Not Knowing

It’s the not knowing. 

Sure, I’ve had two negative rapid tests… But I felt like I was drowning.

For that matter, all the tests I’ve had, ever, have been negative. But I still wonder if I have been sick with Covid, especially since we are still just calling it, “It.” (Except for that test the Red Cross did on my donation, but it maybe only proved that I had my vaccinations. I’m not sure?)

Like, “Have you had it?” “Do you think you have it?”

I spent five days in bed this past week. And lost my voice. And have a cough and really just feel… meh. But the tests are negative. 

But I still will honor my community and not go out into it. Just in case. 

But not enough to keep my kids out of school. Or from harvesting from the garden. 

Or getting work done when I can. 

At some point, one of these days, sometimes I just wish that I’d have a positive test, just to validate how poorly I feel. No, I don’t want to deal with the hassle of figuring out the current protocols, even those that are not nearly enough to keep our community safe. But, really, I’d just like to be able to point to myself and say, see, even I have had covid, for sure, and I can tell you that we should be doing everything in our power to keep it from spreading. 

I want that permission.

Would that make it so that people would listen? 

Would it legitimate what I am trying to say every day anyway?

No, I don’t want covid. 

No, I don’t want you to have covid. 

No, I don’t want to deal with it anymore. 

No, I don’t want to be afraid.

Yes, I am tired. 

Yes, I am being careful.

Yes, I am tired of being careful.

Yes, I wish it was over.

But honestly. Wishful thinking has gotten us into this current mess, so really, I’m tired of that, too. 

There’s no winning this pandemic. 

It’s not something to win. It’s something that we can work to survive. 

Not all of us will see it to the other side. 

More of us can, if we work together. 

I’m doing what I can… resting… and hoping that my cough is gone enough so I can return to church and actually make it to worship this year.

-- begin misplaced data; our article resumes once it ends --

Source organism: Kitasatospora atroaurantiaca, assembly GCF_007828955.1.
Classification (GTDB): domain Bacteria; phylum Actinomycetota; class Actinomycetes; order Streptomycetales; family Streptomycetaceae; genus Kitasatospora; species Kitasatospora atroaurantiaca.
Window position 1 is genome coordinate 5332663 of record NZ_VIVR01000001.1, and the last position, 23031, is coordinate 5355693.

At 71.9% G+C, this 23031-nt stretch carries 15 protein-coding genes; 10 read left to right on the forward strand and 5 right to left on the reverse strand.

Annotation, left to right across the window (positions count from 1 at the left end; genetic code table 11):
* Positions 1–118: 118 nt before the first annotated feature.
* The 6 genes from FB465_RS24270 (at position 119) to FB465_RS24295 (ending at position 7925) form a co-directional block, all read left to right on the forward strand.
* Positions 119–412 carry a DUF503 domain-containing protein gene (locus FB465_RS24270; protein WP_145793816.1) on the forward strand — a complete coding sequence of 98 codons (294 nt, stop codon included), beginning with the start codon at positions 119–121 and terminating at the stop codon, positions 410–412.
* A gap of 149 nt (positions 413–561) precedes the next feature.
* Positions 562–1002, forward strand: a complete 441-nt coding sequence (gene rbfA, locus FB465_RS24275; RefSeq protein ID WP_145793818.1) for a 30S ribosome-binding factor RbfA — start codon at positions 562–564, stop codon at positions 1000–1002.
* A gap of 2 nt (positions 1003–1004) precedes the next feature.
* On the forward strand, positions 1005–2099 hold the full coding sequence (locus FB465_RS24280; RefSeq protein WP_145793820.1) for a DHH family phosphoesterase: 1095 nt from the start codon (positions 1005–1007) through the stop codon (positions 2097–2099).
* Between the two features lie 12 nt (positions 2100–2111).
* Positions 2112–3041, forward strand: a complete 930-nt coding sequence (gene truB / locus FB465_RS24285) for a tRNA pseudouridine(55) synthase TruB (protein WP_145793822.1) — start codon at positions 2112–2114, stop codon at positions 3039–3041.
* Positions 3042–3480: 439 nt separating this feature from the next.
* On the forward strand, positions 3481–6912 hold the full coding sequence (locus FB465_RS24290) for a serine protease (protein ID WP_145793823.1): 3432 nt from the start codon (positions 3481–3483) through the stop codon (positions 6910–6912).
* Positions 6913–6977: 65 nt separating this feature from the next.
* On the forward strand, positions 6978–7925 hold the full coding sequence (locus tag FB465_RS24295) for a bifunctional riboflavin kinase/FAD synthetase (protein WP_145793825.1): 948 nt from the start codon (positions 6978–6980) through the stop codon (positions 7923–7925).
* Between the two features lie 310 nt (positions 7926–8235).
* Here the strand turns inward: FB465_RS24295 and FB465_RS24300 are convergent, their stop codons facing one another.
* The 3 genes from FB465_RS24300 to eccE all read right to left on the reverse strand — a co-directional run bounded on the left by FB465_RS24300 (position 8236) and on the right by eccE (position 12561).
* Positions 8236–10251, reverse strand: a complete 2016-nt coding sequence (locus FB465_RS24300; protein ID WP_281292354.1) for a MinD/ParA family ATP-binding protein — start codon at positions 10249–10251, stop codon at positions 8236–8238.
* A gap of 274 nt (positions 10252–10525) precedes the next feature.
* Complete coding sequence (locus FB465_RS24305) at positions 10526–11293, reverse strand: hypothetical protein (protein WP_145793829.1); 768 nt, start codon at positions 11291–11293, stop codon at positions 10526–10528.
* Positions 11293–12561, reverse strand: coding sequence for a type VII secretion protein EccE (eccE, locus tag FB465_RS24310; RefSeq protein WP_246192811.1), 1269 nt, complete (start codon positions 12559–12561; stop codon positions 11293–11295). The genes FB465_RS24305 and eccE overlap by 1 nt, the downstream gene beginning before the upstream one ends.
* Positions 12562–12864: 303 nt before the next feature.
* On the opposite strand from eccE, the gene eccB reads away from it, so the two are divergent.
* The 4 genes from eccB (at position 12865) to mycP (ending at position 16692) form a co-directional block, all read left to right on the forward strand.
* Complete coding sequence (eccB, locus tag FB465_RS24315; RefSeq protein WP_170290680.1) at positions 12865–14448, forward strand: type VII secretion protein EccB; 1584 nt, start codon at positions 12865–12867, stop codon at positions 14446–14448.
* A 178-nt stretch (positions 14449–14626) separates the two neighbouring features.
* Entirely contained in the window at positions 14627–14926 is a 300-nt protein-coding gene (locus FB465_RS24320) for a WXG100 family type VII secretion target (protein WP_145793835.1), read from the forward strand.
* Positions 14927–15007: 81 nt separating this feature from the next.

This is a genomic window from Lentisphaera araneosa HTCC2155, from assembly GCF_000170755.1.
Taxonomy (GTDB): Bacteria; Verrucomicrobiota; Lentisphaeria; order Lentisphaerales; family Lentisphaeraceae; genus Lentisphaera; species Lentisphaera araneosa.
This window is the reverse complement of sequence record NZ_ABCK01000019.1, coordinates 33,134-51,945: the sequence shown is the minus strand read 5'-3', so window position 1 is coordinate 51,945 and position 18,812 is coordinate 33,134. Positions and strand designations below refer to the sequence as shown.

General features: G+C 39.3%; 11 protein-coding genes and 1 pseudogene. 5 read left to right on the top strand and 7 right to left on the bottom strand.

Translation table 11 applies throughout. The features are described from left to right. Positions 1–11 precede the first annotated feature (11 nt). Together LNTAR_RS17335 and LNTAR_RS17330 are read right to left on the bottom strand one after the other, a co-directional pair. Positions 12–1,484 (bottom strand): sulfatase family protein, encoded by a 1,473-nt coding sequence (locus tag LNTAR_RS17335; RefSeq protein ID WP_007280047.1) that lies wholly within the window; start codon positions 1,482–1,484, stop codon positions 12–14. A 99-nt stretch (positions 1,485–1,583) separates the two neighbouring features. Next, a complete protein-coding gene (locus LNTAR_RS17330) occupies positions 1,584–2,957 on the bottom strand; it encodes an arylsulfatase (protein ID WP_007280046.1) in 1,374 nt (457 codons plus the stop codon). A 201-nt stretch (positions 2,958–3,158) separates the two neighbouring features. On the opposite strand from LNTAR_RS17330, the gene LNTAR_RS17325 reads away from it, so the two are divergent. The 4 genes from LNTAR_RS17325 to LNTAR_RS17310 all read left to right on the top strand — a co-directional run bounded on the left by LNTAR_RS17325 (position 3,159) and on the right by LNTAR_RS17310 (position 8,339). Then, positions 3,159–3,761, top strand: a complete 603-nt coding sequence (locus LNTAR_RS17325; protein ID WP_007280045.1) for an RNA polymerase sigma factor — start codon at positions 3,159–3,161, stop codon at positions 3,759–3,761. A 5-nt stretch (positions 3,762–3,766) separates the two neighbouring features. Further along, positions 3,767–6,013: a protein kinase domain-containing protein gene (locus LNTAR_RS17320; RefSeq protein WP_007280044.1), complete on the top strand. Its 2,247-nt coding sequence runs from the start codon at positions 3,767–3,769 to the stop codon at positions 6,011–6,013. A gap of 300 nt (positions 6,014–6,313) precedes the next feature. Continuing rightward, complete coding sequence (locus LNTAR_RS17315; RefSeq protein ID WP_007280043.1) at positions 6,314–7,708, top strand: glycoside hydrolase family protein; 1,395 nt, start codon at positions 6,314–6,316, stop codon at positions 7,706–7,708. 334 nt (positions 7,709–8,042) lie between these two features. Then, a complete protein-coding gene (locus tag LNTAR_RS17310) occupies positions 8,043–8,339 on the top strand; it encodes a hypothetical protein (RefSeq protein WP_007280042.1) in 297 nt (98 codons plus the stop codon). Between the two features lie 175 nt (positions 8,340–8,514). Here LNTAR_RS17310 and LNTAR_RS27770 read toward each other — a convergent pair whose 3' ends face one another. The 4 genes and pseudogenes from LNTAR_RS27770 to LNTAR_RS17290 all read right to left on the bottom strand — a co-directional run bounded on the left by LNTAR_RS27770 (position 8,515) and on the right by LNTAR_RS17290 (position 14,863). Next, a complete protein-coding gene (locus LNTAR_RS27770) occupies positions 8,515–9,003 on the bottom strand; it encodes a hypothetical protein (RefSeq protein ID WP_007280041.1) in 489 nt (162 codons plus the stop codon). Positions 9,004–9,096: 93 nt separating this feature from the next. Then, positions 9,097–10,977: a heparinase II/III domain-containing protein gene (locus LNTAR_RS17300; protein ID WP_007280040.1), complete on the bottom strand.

Because yeah, that’s part of it. 

Do I want to do a third rapid test? 

I don’t want to bother with a PCR right now, because do my symptoms matter? Does the timing?

I want someone to study current cold symptoms for folks who have had covid… do their symptoms change based on a history of covid?

Because I remember losing my voice, and losing my hearing… and even coughing.

But I don’t remember this drowning feeling, where meds keep me from feeling like I’m filling up with gunk, but only just. 

I want a set of breakthrough symptoms, and to know whether a fever is common… and why I only ever seem to have a fever when I am about to give blood. 

For real though. I’d like some more answers… and fewer open gaps in what I know. 

Because I feel like I have been able to keep pretty abreast of the knowledge that is available… and simply not enough is, these days. 

What If vs What Now

Nineteen days. 

Two Saturdays ago I was walking across the grass towards my elder daughter’s soccer field and noticed a little prick of pain on my foot and by the time I sat down on our blanket I had red splotches and streaks in three or four places on my feet. I took my shoes off and noticed a couple of ants in the footbed… It was fire ants. I confirmed it when we got back to the car, and saw that our parking trestle was the center of a line of ant beds. Great.